Many executioners were professional specialists, who usually travelled a whole area since executions would rarely be very numerous. Still, especially if a resident, he would often also administer non-lethal physical punishments
Corporal punishment
Corporal punishment is a form of physical punishment that involves the deliberate infliction of pain as retribution for an offence, or for the purpose of disciplining or reforming a wrongdoer, or to deter attitudes or behaviour deemed unacceptable...

, or apply torture
Torture
Torture is the act of inflicting severe pain as a means of punishment, revenge, forcing information or a confession, or simply as an act of cruelty. Throughout history, torture has often been used as a method of political re-education, interrogation, punishment, and coercion...

.

The term is also extended to administrators of a severe physical punishment that is not prescribed to kill, but which may result in death.

Since executions in France (using the guillotine
Guillotine
The guillotine is a device used for carrying out :executions by decapitation. It consists of a tall upright frame from which an angled blade is suspended. This blade is raised with a rope and then allowed to drop, severing the head from the body...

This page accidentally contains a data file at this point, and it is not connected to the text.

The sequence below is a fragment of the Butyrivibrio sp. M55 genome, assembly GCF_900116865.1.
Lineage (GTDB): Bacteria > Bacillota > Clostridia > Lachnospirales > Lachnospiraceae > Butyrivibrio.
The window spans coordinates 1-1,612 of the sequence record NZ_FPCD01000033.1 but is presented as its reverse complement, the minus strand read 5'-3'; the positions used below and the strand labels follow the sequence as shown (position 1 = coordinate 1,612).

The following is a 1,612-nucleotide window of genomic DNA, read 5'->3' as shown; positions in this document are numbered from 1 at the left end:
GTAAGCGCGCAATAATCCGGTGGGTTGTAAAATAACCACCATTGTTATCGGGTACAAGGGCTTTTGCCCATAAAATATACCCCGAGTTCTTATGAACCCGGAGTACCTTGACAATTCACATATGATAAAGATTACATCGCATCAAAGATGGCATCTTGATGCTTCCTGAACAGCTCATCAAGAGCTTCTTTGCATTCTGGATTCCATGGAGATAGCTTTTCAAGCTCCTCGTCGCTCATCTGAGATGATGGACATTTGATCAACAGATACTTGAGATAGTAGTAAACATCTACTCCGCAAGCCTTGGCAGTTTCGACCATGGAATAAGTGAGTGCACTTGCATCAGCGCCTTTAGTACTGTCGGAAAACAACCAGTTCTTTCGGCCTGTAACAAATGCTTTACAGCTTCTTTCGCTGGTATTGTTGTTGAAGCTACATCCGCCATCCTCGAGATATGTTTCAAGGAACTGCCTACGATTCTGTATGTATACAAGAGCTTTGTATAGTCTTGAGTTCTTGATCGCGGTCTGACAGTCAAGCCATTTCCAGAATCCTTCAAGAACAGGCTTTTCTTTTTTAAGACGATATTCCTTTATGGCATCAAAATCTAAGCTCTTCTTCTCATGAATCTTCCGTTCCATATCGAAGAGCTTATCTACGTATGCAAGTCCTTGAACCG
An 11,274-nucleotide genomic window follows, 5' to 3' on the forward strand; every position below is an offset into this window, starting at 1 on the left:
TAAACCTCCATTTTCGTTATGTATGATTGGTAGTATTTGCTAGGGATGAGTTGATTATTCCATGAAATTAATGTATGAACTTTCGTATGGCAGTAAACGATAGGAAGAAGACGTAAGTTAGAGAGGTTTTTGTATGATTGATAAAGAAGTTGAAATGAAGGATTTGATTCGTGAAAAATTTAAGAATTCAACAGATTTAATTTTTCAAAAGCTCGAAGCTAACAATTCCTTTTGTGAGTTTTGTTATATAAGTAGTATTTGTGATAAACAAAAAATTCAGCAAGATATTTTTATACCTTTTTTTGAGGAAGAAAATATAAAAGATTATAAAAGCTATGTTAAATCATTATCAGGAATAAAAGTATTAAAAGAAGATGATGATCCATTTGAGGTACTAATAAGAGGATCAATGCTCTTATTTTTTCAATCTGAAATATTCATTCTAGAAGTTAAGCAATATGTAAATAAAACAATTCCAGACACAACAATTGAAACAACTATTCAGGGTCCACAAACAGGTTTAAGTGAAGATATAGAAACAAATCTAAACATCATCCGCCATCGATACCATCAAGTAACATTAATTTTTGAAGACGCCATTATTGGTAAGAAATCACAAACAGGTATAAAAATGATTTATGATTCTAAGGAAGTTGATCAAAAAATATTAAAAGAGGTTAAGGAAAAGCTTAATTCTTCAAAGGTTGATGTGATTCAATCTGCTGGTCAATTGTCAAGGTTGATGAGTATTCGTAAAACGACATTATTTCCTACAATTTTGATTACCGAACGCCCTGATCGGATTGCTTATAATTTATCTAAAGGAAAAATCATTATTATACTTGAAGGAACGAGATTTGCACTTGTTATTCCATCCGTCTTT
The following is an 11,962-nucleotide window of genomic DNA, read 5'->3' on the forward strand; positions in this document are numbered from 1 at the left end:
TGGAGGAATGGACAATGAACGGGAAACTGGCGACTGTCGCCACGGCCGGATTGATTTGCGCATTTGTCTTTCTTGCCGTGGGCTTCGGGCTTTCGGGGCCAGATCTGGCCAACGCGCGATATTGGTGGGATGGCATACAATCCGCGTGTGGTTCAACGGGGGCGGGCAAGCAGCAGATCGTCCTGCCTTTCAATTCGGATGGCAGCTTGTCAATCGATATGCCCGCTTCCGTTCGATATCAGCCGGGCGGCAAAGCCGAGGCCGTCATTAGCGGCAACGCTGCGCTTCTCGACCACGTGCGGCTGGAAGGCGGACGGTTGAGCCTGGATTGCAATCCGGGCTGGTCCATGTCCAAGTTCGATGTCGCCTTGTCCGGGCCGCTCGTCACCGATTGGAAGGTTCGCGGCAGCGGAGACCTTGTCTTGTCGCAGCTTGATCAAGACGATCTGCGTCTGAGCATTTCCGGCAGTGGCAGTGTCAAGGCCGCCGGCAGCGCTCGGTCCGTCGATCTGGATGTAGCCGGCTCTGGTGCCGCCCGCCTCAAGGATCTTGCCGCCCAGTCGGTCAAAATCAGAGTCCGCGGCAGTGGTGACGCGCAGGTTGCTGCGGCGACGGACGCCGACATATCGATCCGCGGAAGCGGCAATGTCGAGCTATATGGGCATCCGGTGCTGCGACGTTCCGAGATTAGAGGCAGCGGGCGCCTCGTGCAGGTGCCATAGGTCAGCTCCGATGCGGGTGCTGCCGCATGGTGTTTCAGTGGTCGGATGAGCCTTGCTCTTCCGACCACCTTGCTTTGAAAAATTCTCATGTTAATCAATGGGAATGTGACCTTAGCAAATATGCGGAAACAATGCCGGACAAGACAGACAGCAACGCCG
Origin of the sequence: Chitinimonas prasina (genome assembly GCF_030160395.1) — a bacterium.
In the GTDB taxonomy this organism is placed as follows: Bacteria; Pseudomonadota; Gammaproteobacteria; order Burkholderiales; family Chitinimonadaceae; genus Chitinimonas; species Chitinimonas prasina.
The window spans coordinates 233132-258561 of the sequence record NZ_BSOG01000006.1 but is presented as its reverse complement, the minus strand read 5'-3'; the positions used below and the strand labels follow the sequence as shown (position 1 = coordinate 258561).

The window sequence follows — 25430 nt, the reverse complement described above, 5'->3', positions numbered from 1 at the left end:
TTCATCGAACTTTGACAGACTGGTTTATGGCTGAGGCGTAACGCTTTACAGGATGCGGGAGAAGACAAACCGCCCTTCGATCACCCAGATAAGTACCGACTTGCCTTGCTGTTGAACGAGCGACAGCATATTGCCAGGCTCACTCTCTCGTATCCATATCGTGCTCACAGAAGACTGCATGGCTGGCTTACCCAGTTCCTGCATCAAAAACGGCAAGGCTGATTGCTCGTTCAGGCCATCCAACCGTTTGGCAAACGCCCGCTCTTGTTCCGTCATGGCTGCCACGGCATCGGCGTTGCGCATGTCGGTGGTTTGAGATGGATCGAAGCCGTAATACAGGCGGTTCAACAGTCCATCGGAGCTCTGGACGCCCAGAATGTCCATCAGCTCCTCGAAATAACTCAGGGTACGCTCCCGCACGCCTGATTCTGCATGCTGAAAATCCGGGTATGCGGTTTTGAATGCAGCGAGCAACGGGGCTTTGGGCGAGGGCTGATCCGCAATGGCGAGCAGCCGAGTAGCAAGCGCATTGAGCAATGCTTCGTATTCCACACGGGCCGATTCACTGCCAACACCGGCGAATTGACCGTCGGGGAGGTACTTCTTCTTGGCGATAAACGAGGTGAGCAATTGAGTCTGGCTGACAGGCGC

since the French Revolution
French Revolution
The French Revolution , sometimes distinguished as the 'Great French Revolution' , was a period of radical social and political upheaval in France and Europe. The absolute monarchy that had ruled France for centuries collapsed in three years...

) persisted until 1977, the French Republic had an official executioner, Marcel Chevalier
Marcel Chevalier
Marcel Chevalier worked as the last chief executioner in France. He succeeded André Obrecht in 1976 and held his position until 1981, when capital punishment was abolished under president François Mitterrand and justice minister Robert Badinter...

, until the formal abolition in 1981.

Executioners in society


In Europe
Europe
Europe is, by convention, one of the world's seven continents. Comprising the westernmost peninsula of Eurasia, Europe is generally 'divided' from Asia to its east by the watershed divides of the Ural and Caucasus Mountains, the Ural River, the Caspian and Black Seas, and the waterways connecting...

 and its colonies, executioners have often been shunned by their neighbours. This attitude can be observed in numerous novels and films, for instance in Alexandre Dumas, père
Alexandre Dumas, père
Alexandre Dumas, , born Dumas Davy de la Pailleterie was a French writer, best known for his historical novels of high adventure which have made him one of the most widely read French authors in the world...

's The Three Musketeers
The Three Musketeers
The Three Musketeers is a novel by Alexandre Dumas, first serialized in March–July 1844. Set in the 17th century, it recounts the adventures of a young man named d'Artagnan after he leaves home to travel to Paris, to join the Musketeers of the Guard...